Thin Places

by Mike McKinniss

Then God said, “Take your son, your only son, Isaac, whom you love, and go to the region of Moriah. Sacrifice him there as a burnt offering on one of the mountains I will tell you about” (Gen. 22:2).

Most cultures throughout history, unlike our own dull secular modernism, have held a keen awareness that there is a supernatural world beyond the scope of our natural senses. There is something (if thing is the right word) out there.

Moreover, many cultures have also believed that the natural and supernatural realms interact. Peoples the world over have known, intuitively, that there is an unseen realm that has some effect on the world we touch and see, and vice-versa. The questions of how and why, then, are the great pursuit.

The Celts (my people!), for example, held an ancient belief in “thin places.” These were locations on the earth in which the barrier between the spiritual and the natural worlds seemed to be particularly thin and therefore highly permeable. That is to say, that in most places the spiritual world could be accessed, but perhaps only with great difficulty. In a thin place, however, one could interact with the supernatural with much greater ease.

I suspect I’ve encountered such places myself on occasion. In the meanest terms, these are the kinds of places in which you simply feel you must be inexplicably quiet. Certain churches or cathedrals have had this effect on me, like St. Paul’s in London, but also some rather unexpected spots.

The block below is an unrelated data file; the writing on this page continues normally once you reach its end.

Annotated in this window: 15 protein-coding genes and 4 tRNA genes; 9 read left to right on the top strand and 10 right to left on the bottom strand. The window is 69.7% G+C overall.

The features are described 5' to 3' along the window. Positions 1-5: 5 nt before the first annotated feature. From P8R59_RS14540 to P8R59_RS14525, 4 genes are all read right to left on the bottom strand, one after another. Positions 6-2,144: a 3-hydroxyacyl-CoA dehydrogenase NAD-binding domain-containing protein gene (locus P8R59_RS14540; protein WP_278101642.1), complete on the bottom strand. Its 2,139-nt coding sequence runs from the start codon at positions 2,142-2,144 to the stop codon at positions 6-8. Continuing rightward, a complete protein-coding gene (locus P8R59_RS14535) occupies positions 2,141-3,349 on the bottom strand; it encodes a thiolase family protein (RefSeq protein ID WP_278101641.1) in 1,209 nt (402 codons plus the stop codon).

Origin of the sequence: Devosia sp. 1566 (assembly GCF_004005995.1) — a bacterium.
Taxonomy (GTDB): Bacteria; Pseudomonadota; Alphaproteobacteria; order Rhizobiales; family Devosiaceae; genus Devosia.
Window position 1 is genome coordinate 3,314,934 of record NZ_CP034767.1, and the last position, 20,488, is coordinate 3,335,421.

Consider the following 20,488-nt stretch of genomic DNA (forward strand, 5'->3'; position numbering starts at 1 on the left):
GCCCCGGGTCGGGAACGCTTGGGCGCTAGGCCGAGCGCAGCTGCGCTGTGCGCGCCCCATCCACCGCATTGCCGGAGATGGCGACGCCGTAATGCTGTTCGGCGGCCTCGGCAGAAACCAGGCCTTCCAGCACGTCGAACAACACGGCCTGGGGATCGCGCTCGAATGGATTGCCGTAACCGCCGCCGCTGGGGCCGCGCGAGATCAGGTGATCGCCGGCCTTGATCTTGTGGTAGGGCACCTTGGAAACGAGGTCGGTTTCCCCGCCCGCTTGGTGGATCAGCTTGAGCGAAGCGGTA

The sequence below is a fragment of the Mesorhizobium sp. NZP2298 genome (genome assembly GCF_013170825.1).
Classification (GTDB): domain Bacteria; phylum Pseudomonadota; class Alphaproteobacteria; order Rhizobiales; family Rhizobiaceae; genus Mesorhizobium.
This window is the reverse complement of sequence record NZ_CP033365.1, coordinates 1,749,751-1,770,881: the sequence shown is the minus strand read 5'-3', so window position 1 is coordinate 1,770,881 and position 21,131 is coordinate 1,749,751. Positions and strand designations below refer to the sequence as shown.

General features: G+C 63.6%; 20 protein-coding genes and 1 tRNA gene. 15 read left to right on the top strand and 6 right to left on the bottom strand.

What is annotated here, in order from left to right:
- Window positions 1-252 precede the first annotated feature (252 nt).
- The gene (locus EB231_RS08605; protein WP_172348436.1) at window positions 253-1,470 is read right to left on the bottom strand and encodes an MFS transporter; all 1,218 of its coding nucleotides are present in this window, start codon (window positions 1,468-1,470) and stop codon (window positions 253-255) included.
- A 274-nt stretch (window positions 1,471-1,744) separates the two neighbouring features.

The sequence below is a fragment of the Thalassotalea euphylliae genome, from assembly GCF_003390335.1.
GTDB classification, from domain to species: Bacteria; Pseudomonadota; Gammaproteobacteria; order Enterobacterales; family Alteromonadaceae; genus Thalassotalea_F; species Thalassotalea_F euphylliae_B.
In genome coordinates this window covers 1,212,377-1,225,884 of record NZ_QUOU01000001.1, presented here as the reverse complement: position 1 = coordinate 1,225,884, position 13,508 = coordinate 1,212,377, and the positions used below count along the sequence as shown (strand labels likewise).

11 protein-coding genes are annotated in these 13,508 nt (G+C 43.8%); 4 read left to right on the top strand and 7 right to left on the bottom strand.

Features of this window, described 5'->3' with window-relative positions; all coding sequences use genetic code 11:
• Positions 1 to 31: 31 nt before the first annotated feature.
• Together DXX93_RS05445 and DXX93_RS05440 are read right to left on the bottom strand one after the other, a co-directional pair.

One spring I took a job painting the exterior of a friend’s beach home. As I explored the home little by little throughout the week, I found that I was continually attracted to this one particular part of the house. Just what attracted me to it, I could not say. Though it was somewhat set off from the rest of the house, as a home office might be, there was no aesthetic distinguishing it from the rest of the house. Still, there was a tremendous feeling of peace and warmth in that one particular space, which was unlike the rest of the house.

Later, I spoke to the friend who owned the house, and I mentioned to him the unusual but positive sense I had about that one particular room. “That’s interesting,” he replied. “That’s the room where my wife and I stay when we’re down there.”

Now, I knew this couple to be people of prayer, very serious prayer. And I knew that the rest of the extended family, with whom they shared ownership of the house, were not.

I wondered whether they had carved out a thin place in their own vacation home. Was it possible to establish a physical location where God could be more easily reached simply because of the hours, years or centuries that people had gathered to seek him on that spot?

Among the most fascinating accounts in the Old Testament comes in Genesis 22, in which Abraham is challenged by the Lord to sacrifice his one promised son Isaac. Abraham is led to a particular hill where he intends to slaughter his own beloved son in worship to the God who had given Isaac in the first place. Of course, Isaac is not sacrificed. The Lord provides a ram for that purpose, but the intent of Abraham to give all he had to the Lord on that hilltop somehow marks the place. The name of that spot was Mount Moriah.

Several generations later, King Solomon begins construction on a house for the Lord; the Temple where God’s people could commune with the living God, where they could offer their worship and the Lord was sure to listen for generations upon generations. This building site was Mount Moriah (2 Chr. 3:1).

What an encouragement! The places where we pray and worship the Lord–in our homes, our churches, our cars, our offices–inherit the deposits of our praise. These deposits are not lost or stolen, but gain interest. And others we do not know will be greatly blessed by the thin places we helped establish in our own time.

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